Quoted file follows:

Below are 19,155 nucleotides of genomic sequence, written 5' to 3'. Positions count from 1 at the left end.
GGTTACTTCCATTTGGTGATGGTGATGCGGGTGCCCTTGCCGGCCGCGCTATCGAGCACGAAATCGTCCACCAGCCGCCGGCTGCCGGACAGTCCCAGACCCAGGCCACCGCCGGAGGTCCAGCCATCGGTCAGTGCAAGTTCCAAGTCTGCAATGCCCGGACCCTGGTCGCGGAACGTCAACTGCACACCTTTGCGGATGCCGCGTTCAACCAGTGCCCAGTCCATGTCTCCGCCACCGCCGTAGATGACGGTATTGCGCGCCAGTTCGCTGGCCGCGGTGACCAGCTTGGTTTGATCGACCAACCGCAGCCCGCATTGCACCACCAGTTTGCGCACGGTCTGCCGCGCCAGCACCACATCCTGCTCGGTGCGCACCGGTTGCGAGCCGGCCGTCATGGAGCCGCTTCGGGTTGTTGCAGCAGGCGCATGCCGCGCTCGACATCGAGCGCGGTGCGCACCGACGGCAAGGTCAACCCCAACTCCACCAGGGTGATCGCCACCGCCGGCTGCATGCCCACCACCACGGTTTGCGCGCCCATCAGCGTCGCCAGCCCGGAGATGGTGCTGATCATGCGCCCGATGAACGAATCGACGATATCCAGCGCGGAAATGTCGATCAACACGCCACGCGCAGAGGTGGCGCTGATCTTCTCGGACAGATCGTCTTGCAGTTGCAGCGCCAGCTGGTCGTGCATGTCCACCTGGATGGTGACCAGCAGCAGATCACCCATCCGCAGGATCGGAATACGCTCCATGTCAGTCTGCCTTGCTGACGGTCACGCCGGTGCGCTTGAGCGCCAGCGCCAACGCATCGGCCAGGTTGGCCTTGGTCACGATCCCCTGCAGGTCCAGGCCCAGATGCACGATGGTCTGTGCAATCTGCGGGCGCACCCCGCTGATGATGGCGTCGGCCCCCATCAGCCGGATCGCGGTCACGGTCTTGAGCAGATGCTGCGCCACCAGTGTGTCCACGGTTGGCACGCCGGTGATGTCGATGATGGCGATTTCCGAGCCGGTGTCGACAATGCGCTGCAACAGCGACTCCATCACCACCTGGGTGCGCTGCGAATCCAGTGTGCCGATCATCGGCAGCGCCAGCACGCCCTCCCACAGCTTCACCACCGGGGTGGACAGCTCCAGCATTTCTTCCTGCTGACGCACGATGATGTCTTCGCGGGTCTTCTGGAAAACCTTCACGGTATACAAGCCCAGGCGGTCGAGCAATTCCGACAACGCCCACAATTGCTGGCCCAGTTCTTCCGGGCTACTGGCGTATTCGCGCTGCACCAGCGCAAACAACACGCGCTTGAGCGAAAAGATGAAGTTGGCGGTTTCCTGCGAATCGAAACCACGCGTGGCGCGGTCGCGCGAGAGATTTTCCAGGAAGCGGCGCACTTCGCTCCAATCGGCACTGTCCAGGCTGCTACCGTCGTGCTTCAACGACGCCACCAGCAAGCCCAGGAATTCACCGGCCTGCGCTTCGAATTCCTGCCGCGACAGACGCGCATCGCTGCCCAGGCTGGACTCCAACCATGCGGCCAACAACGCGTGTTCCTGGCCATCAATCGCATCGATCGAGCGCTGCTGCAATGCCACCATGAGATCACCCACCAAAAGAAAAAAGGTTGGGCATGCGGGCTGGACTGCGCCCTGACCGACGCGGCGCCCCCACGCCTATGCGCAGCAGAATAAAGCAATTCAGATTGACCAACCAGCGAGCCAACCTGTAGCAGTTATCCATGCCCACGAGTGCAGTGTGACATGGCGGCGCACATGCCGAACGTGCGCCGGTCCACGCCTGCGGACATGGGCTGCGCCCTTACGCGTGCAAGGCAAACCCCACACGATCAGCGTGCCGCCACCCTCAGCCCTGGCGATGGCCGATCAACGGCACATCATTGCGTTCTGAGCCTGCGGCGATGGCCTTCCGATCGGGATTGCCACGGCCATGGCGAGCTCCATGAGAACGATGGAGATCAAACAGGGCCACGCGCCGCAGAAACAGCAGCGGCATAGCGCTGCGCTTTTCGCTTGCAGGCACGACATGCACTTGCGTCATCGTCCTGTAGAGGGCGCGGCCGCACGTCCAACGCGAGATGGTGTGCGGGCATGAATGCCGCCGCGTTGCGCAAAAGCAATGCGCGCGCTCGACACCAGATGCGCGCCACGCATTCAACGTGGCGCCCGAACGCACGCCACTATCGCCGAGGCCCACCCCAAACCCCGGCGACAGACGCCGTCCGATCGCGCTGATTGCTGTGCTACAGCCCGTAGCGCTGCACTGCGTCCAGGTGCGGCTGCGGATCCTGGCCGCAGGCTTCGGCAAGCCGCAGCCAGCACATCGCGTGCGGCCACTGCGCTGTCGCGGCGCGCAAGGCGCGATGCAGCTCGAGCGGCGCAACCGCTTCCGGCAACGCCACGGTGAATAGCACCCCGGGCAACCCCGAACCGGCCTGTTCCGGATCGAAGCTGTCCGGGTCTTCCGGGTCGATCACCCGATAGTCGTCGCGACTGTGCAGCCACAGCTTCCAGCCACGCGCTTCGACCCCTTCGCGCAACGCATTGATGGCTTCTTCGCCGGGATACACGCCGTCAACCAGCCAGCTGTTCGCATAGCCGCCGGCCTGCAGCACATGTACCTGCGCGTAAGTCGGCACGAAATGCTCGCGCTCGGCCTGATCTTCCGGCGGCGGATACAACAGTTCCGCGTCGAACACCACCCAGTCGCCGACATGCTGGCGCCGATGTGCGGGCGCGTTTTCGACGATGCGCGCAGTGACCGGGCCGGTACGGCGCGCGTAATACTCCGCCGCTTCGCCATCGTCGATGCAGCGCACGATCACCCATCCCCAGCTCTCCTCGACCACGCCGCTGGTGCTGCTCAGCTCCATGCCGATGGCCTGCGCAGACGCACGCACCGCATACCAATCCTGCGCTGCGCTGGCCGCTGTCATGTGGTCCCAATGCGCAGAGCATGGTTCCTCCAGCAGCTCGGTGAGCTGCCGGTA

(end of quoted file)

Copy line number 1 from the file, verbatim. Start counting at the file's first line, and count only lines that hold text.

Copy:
Below are 19,155 nucleotides of genomic sequence, written 5' to 3'. Positions count from 1 at the left end.